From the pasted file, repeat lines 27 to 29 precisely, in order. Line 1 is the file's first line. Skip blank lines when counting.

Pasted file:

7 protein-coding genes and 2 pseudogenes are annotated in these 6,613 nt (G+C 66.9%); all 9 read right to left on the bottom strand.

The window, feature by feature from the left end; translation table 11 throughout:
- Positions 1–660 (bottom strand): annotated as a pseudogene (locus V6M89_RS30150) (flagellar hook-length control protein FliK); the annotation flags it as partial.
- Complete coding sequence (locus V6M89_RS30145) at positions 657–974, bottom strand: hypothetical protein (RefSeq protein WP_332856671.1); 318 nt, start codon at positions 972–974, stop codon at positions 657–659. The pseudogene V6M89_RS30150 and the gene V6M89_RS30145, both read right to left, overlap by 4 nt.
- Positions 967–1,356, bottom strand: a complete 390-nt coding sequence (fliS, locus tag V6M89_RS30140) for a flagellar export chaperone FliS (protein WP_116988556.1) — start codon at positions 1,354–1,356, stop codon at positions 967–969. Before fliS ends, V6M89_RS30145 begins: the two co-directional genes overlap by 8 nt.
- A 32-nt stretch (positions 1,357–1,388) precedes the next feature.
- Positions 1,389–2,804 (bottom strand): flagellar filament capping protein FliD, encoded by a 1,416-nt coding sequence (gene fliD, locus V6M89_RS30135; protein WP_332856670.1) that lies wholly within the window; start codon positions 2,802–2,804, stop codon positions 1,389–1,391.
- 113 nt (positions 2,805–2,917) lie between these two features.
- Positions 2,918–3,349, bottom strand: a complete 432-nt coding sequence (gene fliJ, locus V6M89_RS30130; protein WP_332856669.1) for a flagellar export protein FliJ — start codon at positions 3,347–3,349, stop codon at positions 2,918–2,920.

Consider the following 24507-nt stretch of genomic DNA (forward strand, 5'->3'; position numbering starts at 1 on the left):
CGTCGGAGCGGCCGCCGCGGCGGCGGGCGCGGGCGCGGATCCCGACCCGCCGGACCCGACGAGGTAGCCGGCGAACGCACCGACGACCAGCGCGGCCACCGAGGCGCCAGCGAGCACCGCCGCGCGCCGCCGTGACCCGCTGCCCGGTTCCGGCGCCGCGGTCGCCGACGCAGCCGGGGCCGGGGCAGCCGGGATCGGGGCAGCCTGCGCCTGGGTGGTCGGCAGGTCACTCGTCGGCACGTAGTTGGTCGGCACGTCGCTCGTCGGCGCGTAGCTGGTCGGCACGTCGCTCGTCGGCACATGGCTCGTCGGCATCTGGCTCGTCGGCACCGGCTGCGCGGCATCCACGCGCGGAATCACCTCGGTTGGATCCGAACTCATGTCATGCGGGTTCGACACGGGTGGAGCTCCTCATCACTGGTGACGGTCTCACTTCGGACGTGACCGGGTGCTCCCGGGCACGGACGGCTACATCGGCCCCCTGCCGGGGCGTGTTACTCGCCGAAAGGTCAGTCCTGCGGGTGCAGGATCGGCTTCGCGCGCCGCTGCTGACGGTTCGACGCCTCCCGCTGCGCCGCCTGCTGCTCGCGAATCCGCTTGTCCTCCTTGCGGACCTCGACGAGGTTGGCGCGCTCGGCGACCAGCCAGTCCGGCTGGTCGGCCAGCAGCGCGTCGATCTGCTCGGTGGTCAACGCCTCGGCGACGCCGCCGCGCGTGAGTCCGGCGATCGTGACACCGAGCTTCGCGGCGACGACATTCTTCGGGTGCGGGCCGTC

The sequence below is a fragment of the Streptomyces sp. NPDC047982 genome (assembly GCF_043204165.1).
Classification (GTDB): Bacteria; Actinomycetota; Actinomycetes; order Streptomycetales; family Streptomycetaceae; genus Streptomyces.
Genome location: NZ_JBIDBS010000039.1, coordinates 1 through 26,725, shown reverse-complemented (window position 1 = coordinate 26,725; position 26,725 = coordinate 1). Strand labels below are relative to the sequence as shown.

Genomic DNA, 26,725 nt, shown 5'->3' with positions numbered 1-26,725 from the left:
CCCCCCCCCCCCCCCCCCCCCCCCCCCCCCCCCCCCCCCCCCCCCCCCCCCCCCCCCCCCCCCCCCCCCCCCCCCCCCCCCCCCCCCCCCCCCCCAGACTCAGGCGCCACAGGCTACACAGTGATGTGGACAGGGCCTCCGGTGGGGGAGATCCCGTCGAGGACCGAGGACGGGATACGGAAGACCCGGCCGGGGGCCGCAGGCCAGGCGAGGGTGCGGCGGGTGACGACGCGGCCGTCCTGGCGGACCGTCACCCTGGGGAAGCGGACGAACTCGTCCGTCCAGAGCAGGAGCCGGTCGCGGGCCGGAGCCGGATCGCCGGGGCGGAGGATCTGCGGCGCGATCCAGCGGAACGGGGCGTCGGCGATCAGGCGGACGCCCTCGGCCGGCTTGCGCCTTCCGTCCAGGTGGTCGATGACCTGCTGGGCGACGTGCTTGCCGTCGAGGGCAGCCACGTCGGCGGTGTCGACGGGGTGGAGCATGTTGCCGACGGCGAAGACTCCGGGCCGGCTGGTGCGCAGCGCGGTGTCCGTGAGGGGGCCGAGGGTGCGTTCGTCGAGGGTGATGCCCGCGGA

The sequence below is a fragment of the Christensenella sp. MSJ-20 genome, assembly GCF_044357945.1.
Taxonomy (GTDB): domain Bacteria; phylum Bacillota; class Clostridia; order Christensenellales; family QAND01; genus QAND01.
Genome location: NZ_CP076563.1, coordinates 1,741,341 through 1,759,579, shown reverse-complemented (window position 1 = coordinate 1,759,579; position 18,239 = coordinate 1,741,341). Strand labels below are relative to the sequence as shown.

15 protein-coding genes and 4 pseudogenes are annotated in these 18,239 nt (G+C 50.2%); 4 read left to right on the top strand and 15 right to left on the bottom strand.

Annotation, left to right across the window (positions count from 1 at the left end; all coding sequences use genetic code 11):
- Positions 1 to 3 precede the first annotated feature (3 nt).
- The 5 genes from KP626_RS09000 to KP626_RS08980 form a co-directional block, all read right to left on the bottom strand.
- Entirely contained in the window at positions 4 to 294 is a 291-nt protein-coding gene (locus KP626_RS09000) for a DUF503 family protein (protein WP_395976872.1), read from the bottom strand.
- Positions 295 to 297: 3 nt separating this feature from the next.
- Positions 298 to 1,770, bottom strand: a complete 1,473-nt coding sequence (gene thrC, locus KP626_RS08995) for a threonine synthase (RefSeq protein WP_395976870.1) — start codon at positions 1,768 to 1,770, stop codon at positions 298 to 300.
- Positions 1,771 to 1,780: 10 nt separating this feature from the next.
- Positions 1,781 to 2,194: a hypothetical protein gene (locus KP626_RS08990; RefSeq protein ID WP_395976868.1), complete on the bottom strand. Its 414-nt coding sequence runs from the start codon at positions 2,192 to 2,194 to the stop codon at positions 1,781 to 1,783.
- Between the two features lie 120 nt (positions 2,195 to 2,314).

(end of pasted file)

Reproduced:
- Positions 1,771 to 1,780: 10 nt separating this feature from the next.
- Positions 1,781 to 2,194: a hypothetical protein gene (locus KP626_RS08990; RefSeq protein ID WP_395976868.1), complete on the bottom strand. Its 414-nt coding sequence runs from the start codon at positions 2,192 to 2,194 to the stop codon at positions 1,781 to 1,783.
- Between the two features lie 120 nt (positions 2,195 to 2,314).